Nov 16, 2016
Land Transfer Tax Update
On November 14, 2016, the Ontario Minister of Finance, Charles Sousa, in the Ontario Economic Outlook and Fiscal Review, outlined several proposed changes to Ontario's Land Transfer Tax ("LTT") system. The proposals are set to take effect January 1, 2017.
Generally speaking, LTT is tax paid by the purchaser of property or land in Ontario, payable to the Province when the transaction closes. The amount of LTT is based on the amount paid for the property or land.
The proposed changes aim to update the LTT rates, enhance support for first-time homebuyers and restrict the first-time homebuyer refund to Canadian citizens and permanent residents.
Updating LTT Rates
Currently, the tax rates for LTT are:
- 0.5% up to and including $55,000;
- 1% above $55,000 up to and including $250,000;
- 1.5% above $250,000; and
- 2% above $400,000 where the land contains one or two single-family residences.
The Province is proposing to update the rates, effective January 1, 2017, as follows:
- There will be a new tax rate of 2.5% on the portion of the purchase price above $2,000,000 for purchases of "single-family residences", which include, for example, detached and semi-detached homes, townhomes and condominiums.
- Where previously the tax rate of 2% applied only to purchases of such residential properties for the portion of the purchase price above $400,000, the 2% rate would now also apply to non-residential properties, which include, for example, commercial, industrial, multi-residential and agricultural properties.
Please be reminded that the proposed changes are to the Provincial rates only. Purchasers of property or land in the City of Toronto are still responsible for paying land transfer tax to the municipality, in addition to the tax paid to the Province. There have been no announcements by the City of Toronto that there will be a corresponding change to the municipal rates.
Enhancing Support for First-Time Homebuyers
To help Ontarians buy their first home, a first-time homebuyer is eligible for a refund of all or part of the LTT, up to a maximum of $2,000. This eliminates any tax payable on the first $227,500 of the purchase price of the home.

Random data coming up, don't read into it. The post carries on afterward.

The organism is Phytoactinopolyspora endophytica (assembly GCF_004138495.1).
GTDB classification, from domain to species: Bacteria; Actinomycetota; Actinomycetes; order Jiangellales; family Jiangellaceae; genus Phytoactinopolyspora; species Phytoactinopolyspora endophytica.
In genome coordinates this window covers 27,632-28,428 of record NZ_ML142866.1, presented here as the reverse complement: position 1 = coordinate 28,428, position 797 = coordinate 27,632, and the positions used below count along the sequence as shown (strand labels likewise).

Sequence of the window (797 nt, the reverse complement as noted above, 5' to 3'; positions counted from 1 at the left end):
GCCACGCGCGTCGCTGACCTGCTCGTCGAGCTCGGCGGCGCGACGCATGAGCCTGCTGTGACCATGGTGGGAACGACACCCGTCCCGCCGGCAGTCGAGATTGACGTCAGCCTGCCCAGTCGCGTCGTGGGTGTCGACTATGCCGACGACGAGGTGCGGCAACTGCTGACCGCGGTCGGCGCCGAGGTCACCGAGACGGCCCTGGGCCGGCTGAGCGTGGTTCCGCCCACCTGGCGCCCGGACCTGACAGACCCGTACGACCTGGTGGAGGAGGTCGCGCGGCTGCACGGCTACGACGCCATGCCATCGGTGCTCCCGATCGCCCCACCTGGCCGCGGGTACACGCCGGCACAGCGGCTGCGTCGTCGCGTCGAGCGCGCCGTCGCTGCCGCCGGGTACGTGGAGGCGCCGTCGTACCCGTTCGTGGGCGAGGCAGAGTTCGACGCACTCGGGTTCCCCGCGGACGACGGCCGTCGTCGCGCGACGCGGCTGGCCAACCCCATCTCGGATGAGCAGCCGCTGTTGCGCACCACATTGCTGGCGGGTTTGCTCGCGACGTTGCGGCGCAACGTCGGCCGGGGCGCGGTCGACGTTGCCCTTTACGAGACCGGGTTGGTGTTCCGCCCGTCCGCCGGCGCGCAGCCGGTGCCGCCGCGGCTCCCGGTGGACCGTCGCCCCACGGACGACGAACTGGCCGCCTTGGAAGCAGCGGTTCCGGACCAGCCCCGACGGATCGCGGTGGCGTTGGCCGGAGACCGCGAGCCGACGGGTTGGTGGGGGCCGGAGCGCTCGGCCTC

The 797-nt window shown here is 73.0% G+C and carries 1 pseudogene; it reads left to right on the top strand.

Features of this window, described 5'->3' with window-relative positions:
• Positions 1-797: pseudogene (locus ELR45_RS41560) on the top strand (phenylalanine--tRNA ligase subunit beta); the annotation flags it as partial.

The Province is proposing to double the maximum refund for first-time homebuyers from $2,000 to $4,000. With the increased refund, no LTT would be payable on the first $368,000 of the purchase price of the home. The first-time homebuyer will be responsible for LTT for the portion of the purchase price above $368,000.
For example, a purchaser of a $600,000 home currently pays $6,475 in LTT calculated as follows:
- 0.5% up to and including $55,000, which equals $275; plus
- 1% above $55,000 up to and including $250,000, which equals $1,950; plus
- 1.5% above $250,000, which equals $2,250; plus
- 2% above $400,000 up to $600,000, which equals $4,000; minus
- $2,000 (first-time homebuyer refund).
When the refund is increased to $4,000, LTT on this purchase will be reduced to $4,475.
From January 1, 2017 onward, the purchase of a home by a first-time homebuyer with a purchase price of $368,000 up to $2,000,000 will result in LTT savings of $2,000.
Restricting the Refund for First-Time Homebuyers to Canadian Citizens and Permanent Residents
The Province is proposing to restrict eligibility of the first-time homebuyers refund to Canadian citizens and permanent residents. As a transitional measure, purchasers who entered into agreements of purchase and sale on or before November 14, 2016, would remain eligible for the refund regardless of citizenship of residency status. Purchasers who are not Canadian citizens or permanent residents when the transaction closes would have 18 months to become eligible. Upon obtaining Canadian citizenship or permanent resident status, they would be able to apply for the refund within the 18-month period.
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